It’s now time to continue on with our journey to Fort Worth. We can’t stay at the roadside park picnicking forever, now, can we? We continued on through various little towns and down various scenic roads until we drove through Lake Worth, which was just south of Fort Worth. Our anticipation and excitement began to mount as we arrived at the Jacksboro Highway, for we knew what would soon be up ahead! It wouldn’t be long, now, until we reached our destination…
“the ranch”, as we loved to call it.
We would keep driving until we came to that certain special little gravel road where we would turn off to the left and begin the short drive to our Grandparent’s house…Route 10, Box 85 (The box number was later changed to 92-K). I can remember how we would transition from the smooth pavement of the highway to the gravel road and we could hear the crunch of gravel underneath Lizzy’s tires. We would eventually round that final little curve in the road and there would be the brick house…the house that Grandpapa built with his own two hands so many years ago. In the front yard, at the edge of the property was the silver trailer that they had once lived in while the house was being built.
Our Grandparents, my Daddy’s parents, lived in the country on a small circular road, off of the Jacksboro Hwy, that surrounded what was called “Copperhead Hill” because of the snakes that supposedly lived around there (thankfully, I never actually saw any snakes, although, during the summer, at times I thought I could hear the sound of the rattle of a rattlesnake). In our younger days, Grandpapa (as we so fondly called him) owned a couple of cows, one of which he called “Old Mixer”. At one point, there were two little calves born and Grandpapa allowed my brother and me to select the names for them. Gary named one of the calves “Zipper” and I named the other one “Button”. As the years passed, Grandpapa sold the cows and concentrated on just having a very flourishing vegetable garden at the bottom of the hill. Whenever Grandpapa went to the store (he did most of the grocery shopping), he never had to buy potatoes or vegetables…we ate them fresh out of his garden. He would buy meat, milk and other things like that from the store. I always remember the brand of milk that was in their refrigerator. It was called Metzger’s milk.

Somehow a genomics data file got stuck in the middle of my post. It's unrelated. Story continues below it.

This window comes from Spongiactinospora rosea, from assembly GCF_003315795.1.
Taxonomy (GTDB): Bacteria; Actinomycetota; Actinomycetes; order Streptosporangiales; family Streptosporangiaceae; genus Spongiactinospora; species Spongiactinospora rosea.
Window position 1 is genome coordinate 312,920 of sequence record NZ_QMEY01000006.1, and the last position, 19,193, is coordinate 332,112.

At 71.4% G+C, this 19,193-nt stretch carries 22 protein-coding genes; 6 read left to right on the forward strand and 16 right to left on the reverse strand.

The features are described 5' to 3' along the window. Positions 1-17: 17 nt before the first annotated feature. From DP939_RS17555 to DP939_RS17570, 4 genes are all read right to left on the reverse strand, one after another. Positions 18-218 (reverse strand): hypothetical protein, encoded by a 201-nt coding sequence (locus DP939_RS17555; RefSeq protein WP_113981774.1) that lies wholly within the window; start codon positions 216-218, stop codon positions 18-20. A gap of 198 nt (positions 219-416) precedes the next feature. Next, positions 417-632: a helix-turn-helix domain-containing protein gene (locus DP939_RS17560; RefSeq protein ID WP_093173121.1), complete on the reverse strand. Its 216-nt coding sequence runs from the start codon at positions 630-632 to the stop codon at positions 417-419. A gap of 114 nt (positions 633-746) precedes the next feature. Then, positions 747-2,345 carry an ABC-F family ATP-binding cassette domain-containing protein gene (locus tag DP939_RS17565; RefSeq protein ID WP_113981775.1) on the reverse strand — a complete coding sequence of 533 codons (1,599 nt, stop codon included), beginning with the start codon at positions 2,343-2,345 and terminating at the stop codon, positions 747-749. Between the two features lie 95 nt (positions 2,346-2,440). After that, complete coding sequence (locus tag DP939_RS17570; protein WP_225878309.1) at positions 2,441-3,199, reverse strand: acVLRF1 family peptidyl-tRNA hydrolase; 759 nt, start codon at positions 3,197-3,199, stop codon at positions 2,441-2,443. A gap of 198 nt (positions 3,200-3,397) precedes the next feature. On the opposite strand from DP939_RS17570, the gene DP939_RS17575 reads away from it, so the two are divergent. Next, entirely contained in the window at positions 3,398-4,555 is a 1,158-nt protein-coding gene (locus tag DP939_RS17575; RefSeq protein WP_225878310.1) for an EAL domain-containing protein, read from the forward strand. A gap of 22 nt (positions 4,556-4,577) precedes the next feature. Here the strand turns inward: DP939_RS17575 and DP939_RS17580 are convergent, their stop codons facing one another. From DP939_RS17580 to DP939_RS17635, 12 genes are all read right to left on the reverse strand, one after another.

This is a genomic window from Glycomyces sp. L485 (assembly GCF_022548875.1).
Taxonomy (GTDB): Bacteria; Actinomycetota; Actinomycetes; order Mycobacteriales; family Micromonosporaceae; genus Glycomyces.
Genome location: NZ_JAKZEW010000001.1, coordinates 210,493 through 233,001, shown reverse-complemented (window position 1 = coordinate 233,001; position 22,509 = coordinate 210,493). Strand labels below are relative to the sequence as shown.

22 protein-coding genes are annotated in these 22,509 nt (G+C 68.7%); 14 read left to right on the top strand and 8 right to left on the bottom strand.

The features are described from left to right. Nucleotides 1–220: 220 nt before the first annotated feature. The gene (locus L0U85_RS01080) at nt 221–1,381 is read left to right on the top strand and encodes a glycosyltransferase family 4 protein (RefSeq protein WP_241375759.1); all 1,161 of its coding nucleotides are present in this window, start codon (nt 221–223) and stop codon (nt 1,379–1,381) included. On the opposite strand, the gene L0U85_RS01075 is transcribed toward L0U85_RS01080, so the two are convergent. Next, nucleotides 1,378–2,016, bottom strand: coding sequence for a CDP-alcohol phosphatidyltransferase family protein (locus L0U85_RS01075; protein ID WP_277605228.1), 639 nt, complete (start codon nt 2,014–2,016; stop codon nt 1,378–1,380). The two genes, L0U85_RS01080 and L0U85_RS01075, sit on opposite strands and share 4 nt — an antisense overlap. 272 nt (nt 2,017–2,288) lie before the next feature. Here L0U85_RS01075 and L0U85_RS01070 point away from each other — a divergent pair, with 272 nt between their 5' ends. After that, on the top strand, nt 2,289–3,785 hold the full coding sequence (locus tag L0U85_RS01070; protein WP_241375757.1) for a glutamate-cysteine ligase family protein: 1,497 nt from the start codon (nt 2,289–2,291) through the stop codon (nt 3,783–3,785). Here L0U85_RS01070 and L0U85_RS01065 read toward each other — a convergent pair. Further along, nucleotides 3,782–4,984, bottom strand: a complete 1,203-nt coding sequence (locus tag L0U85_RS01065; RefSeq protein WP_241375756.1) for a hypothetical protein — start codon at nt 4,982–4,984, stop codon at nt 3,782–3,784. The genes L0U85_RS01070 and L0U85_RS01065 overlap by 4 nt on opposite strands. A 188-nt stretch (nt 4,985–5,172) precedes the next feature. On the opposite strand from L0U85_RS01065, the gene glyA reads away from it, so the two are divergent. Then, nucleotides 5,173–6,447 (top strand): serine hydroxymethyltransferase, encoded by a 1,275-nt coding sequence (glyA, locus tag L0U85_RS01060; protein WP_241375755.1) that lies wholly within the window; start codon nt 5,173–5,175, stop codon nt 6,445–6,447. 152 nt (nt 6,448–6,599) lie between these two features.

Moving right along, we would arrive at the house, drive around their driveway and park in the back. We would be greeted by Grandpapa and we would go into the house. We would make our way to the kitchen, and I can still remember the scene…Grandmama would be standing over the stove with her apron on, cooking a home-cooked meal that most people would consider a “Sunday dinner”. She would usually either have fried steak or chicken, mashed potatoes and gravy, green beans, or fried okra, another vegetable, salad, bread and iced tea. Yum, Yum!!! Later in the day, we would have a generous serving of Grandmama’s homemade boysenberry cobbler which was still warm. You can’t hardly beat home country cooking, especially from your own Grandmother’s kitchen! We would have that first meal very soon after we arrived and the food, the visit and the lively conversation were just so special to all of us.